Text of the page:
“A hive of impropriety” alleges Muddy Waters, as IT service firm Solutions 30’s shares crash 70%
Shares in Solutions 30, a French IT and digital services company, nose-dived 70% on Monday after its auditor EY declined to sign off on its annual report in an escalating crisis at the company.
Solutions 30 provides a sweeping array of digital services to clients across Europe and the UK, including IT maintenance and infrastructure support. It also provides broadband installation services for telcos, smart meter installation for utilities, and payment systems and POS installation for retail companies.
EY said it was unable to gain “sufficient and appropriate” evidence supporting certain transactions. The “possible effects of… undetected misstatements may be both material and pervasive” it claimed.
Solutions 30 made its first foray into the UK in December 2020 with a deal to acquire 100% of Comvergent, a wireless network specialist. The €1.1 billion by revenue French-listed, Luxembourg-based outsourcer had decided to freeze its stock two weeks ago. Solutions 30 has faced staunch criticism from US activist short seller Muddy Waters — which claimed in a May 23 report: “S30 is likely involved in money laundering and is a fraud. It should be obvious that what lies behind the doors EY could not open is highly problematic for the company.”
Solutions 30 has pointed to two previous independent reports by Deloitte and Didier Kling Expertise & Conseil as signs of the credibility of its accounts. It claims its “business model is simple: all of the group’s call-outs are managed centrally, with traceability throughout the entire chain, from the work order to the invoicing of ‘key account’ customers. The group has a surplus cash position amounting to €159 million in its bank accounts, which it carries as an asset on its balance sheet at December 31, 2020,” it added in its response.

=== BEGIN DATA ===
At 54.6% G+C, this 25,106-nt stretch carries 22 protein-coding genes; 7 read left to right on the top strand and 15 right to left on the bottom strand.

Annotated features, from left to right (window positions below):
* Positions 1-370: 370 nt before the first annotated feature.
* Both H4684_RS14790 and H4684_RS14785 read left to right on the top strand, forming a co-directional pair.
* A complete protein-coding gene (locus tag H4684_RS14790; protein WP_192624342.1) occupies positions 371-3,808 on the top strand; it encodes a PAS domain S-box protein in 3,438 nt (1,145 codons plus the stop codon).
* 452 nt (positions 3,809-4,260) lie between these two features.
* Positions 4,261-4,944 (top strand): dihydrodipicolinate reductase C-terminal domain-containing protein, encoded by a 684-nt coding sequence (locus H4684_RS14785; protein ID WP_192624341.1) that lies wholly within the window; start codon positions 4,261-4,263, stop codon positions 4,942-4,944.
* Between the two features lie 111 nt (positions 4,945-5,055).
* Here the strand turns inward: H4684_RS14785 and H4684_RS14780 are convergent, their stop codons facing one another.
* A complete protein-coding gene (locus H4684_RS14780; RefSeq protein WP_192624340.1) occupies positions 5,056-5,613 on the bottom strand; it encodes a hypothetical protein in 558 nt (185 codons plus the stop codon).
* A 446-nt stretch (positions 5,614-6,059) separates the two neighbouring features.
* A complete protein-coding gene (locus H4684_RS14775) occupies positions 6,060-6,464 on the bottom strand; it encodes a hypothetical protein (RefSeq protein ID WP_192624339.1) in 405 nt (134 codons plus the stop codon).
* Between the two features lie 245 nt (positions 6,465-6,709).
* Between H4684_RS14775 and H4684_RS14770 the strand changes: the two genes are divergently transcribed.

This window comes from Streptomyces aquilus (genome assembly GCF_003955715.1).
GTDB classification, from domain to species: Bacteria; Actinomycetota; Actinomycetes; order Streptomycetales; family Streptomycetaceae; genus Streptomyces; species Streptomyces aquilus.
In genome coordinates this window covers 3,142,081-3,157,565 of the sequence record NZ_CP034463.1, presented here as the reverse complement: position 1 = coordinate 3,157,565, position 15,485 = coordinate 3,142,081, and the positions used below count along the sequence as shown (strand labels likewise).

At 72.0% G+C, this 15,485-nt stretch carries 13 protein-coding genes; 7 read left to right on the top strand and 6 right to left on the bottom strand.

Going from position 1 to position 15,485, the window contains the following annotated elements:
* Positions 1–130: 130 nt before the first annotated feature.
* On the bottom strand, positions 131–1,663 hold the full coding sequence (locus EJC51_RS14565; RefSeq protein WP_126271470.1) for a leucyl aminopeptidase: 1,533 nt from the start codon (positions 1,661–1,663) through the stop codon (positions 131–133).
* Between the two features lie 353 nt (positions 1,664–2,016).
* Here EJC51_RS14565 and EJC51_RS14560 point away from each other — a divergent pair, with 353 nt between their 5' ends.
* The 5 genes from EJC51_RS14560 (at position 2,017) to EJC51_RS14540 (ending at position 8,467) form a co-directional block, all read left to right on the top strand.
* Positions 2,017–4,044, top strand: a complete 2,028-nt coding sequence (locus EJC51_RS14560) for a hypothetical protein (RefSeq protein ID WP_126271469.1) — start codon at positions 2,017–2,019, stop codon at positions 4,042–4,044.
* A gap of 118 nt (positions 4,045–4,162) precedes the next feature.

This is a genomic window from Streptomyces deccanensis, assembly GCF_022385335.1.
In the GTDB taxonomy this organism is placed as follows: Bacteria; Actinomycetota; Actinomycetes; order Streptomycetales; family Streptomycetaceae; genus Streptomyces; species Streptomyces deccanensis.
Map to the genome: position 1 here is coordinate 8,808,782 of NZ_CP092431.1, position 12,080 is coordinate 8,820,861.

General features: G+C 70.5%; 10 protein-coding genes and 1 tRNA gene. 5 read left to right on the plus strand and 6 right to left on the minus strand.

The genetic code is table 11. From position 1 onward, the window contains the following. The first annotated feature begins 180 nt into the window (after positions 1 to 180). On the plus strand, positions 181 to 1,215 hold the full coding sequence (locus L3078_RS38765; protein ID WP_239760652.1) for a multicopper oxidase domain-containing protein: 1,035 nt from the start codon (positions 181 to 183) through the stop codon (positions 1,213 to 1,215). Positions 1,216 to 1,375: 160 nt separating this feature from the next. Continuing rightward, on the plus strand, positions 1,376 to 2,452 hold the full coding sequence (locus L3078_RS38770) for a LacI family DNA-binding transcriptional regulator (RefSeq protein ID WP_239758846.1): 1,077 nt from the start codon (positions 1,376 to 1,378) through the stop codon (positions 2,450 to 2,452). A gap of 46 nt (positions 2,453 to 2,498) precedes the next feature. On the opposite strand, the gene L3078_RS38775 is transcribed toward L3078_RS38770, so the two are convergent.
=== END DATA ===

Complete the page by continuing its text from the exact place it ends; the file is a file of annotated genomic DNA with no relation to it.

(As Muddy Waters notes [pdf], neither of those two reports were audits with both carrying clear disclaimers emphasising this: e.g. Deloitte’s report notes that “the objective of our engagement was not to audit the accounts of the Client, nor to express any audit opinion on them at any time…”)
The incident comes days after a classified report into EY’s audit of Wirecard’s 2018 results by a German parliamentary committee claimed that EY auditors failed to properly scrutinise Wirecard’s operations in Asia. Investors and creditors lost billions when German stock market darling Wirecard collapsed last summer in a colossal accounting fraud scandal. The experience is unlikely one EY wants to repeat.
Solutions 30 said in a curious statement on May 21 that it may delist, claiming it “has initiated a selection process for investment bankers in order to start searching for reference shareholders. The project, which the company does not intend to comment on beyond its legal obligations to do so, could go as far as a delisting.”
As with the Wirecard incident, the FT’s reporting on this saga has been exemplary: a timeline on S30s recent woes here deserves revisiting.